# Condition for non-existence of trivial matrix decomposition

Let $$A_1,\dots,A_n$$ be matrices, with no row or column of $$0s$$, and such that for every $$i=1,\dots,n$$ there does not exist a decomposition of $$A_i$$ of the form $$A_i = \oplus_{j=1}^n B_j \qquad (\exists j_1\neq j_2)\;(\exists k \in \mathbb{R}) \,B_{j_1}=kB_{j_2},$$ where the direct sum of matrices is defined here.

Is there a reasonable compatibility criterion on the $$A_i$$ such that $$A= \oplus_{i=1}^nA_i$$ also does not admit such a decomposition; i.e.: there do not exist $$C_1,\dots,C_t$$ such that $$A = \oplus_{i=1}^t C_i \mbox{ and } (\exists t_1\neq t_2)\;(\exists k \in \mathbb{R}) \,C_{i_1}=kC_{i_2}.$$

Non-example: An interesting non-example, which illustrates part of the issue is this: $$A_1\triangleq \begin{pmatrix} 1 & 1 & 0\\ 1 & 1 & 0\\ 0 & 0 & 1 \end{pmatrix} A_2 \triangleq (2),$$ then $$A_1,A_2$$ are distinct and of distinct size but, $$B_1$$ is the 2x2 matrix of 1s, $$B_2=(1)$$, $$B_3=A_2$$ gives the decomposition I don't want.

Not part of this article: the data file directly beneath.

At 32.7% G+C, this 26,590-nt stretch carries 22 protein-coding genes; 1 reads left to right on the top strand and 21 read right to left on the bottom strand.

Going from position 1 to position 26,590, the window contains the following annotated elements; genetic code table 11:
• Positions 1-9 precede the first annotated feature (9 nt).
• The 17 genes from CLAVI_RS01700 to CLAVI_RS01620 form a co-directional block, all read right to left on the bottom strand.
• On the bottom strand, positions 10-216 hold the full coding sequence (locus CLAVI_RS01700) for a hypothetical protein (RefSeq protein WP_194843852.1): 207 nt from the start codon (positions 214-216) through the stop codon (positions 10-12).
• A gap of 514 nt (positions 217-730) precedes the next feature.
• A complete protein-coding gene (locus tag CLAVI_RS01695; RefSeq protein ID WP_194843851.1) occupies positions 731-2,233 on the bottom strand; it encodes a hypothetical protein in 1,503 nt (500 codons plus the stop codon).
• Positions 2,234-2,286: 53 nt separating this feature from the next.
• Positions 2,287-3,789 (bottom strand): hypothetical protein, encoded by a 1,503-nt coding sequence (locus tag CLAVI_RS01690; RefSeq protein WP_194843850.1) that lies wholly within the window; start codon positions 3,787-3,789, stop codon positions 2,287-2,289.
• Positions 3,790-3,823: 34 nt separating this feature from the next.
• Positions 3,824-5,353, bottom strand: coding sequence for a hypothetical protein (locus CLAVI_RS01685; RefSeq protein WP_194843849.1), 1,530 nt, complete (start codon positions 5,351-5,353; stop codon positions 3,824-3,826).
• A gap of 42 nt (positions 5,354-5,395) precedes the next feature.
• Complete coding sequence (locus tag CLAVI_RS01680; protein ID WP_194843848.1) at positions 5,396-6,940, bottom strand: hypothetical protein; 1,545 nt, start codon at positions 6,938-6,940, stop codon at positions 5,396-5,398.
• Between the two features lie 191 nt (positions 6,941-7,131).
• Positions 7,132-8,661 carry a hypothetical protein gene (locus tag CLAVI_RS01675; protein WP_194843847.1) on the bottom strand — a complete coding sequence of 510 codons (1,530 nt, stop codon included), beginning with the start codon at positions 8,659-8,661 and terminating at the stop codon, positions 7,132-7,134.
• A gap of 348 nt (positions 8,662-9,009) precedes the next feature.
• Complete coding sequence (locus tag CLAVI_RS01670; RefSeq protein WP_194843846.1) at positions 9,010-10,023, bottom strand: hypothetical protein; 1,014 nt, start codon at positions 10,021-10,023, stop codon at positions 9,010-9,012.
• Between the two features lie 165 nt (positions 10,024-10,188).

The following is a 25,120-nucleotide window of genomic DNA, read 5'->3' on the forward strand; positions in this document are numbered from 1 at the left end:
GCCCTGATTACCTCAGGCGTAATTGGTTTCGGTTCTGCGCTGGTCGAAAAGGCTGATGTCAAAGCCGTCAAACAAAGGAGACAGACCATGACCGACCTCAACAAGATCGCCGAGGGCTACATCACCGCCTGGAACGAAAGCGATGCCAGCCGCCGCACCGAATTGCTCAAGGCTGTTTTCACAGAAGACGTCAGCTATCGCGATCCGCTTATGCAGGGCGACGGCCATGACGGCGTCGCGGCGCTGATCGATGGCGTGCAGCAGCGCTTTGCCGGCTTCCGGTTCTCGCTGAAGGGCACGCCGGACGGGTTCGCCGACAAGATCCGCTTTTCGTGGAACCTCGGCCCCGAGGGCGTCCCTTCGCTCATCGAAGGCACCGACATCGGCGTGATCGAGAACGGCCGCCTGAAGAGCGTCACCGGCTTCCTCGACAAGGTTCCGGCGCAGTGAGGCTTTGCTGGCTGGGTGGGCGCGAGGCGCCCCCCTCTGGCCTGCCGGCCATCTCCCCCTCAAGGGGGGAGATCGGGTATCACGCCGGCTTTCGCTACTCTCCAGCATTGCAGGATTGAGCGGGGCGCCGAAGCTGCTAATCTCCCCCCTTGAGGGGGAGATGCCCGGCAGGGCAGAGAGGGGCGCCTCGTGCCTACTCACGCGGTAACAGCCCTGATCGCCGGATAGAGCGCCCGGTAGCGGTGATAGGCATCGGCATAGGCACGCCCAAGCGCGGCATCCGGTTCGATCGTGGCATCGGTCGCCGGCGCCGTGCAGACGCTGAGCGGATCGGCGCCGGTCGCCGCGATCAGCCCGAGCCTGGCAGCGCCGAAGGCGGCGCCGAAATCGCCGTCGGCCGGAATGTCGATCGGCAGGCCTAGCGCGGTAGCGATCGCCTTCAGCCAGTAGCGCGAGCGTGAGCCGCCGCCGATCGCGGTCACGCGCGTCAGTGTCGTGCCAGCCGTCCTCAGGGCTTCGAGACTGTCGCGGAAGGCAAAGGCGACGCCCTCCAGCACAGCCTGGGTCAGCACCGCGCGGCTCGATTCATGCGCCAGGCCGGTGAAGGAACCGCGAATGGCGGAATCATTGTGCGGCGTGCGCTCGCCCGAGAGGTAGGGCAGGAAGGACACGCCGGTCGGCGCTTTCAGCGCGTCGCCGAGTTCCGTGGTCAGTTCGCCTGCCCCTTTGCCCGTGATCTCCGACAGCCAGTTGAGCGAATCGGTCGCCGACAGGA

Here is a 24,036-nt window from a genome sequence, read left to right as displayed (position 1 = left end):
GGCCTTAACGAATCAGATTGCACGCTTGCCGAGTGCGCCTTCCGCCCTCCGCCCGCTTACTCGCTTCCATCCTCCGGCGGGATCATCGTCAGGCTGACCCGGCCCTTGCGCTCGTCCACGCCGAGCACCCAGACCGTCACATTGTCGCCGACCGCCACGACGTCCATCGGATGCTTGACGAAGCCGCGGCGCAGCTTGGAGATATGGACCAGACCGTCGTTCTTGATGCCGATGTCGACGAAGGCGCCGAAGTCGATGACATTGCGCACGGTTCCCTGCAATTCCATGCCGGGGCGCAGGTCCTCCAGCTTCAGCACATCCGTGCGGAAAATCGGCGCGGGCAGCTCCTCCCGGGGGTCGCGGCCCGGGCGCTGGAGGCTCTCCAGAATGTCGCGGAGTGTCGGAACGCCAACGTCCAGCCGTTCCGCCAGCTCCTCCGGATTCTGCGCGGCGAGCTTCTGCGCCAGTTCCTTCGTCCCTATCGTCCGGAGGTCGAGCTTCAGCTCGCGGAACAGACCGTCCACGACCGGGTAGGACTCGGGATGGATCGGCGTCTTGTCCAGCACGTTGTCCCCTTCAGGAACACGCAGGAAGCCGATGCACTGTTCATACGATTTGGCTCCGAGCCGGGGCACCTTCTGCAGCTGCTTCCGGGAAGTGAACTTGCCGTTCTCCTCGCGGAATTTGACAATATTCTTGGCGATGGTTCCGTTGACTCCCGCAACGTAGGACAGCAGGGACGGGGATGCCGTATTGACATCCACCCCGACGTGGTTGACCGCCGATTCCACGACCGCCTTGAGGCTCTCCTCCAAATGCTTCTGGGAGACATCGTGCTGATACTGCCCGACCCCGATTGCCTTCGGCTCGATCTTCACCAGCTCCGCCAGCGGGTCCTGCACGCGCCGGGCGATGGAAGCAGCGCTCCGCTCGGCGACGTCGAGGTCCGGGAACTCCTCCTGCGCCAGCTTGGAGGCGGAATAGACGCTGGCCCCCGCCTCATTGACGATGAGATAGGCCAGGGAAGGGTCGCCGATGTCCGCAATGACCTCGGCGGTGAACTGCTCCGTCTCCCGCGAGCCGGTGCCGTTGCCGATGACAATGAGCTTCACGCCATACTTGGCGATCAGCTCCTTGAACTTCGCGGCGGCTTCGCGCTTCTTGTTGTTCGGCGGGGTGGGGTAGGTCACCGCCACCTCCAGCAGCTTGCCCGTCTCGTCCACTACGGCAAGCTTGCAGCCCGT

• What is a direct sum of matrices? – abx Feb 12 at 11:34
• I am not sure I understand correctly what you mean with 'decomposition', but what happens if all the $A_i$ are equal, for instance? – Federico Poloni Feb 12 at 11:43
• @abx I added in a link and a case where things break. I'm curious what a reasonable condition on the $A_i$ are... – AIM_BLB Feb 12 at 12:32